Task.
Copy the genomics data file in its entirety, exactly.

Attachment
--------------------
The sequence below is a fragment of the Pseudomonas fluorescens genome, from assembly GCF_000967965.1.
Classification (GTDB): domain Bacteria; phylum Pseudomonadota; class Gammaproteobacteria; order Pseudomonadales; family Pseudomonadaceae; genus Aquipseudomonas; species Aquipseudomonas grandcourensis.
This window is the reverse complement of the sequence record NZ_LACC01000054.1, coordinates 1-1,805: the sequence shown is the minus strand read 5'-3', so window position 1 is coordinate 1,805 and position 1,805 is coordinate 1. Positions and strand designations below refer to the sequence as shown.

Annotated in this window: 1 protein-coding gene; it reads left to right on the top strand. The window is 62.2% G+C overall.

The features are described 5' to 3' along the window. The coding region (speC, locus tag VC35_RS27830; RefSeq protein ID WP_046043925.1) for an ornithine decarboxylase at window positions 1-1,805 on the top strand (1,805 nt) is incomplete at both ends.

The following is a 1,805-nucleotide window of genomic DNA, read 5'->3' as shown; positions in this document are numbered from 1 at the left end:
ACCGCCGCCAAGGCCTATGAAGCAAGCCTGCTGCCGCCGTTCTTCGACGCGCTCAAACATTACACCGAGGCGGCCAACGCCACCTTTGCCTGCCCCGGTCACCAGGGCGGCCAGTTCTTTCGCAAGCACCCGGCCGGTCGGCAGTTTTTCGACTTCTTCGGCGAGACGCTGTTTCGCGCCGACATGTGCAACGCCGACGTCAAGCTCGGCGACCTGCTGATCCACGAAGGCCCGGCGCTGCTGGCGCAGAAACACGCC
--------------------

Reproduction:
The sequence below is a fragment of the Pseudomonas fluorescens genome, from assembly GCF_000967965.1.
Classification (GTDB): domain Bacteria; phylum Pseudomonadota; class Gammaproteobacteria; order Pseudomonadales; family Pseudomonadaceae; genus Aquipseudomonas; species Aquipseudomonas grandcourensis.
This window is the reverse complement of the sequence record NZ_LACC01000054.1, coordinates 1-1,805: the sequence shown is the minus strand read 5'-3', so window position 1 is coordinate 1,805 and position 1,805 is coordinate 1. Positions and strand designations below refer to the sequence as shown.

Annotated in this window: 1 protein-coding gene; it reads left to right on the top strand. The window is 62.2% G+C overall.

The features are described 5' to 3' along the window. The coding region (speC, locus tag VC35_RS27830; RefSeq protein ID WP_046043925.1) for an ornithine decarboxylase at window positions 1-1,805 on the top strand (1,805 nt) is incomplete at both ends.

The following is a 1,805-nucleotide window of genomic DNA, read 5'->3' as shown; positions in this document are numbered from 1 at the left end:
ACCGCCGCCAAGGCCTATGAAGCAAGCCTGCTGCCGCCGTTCTTCGACGCGCTCAAACATTACACCGAGGCGGCCAACGCCACCTTTGCCTGCCCCGGTCACCAGGGCGGCCAGTTCTTTCGCAAGCACCCGGCCGGTCGGCAGTTTTTCGACTTCTTCGGCGAGACGCTGTTTCGCGCCGACATGTGCAACGCCGACGTCAAGCTCGGCGACCTGCTGATCCACGAAGGCCCGGCGCTGCTGGCGCAGAAACACGCC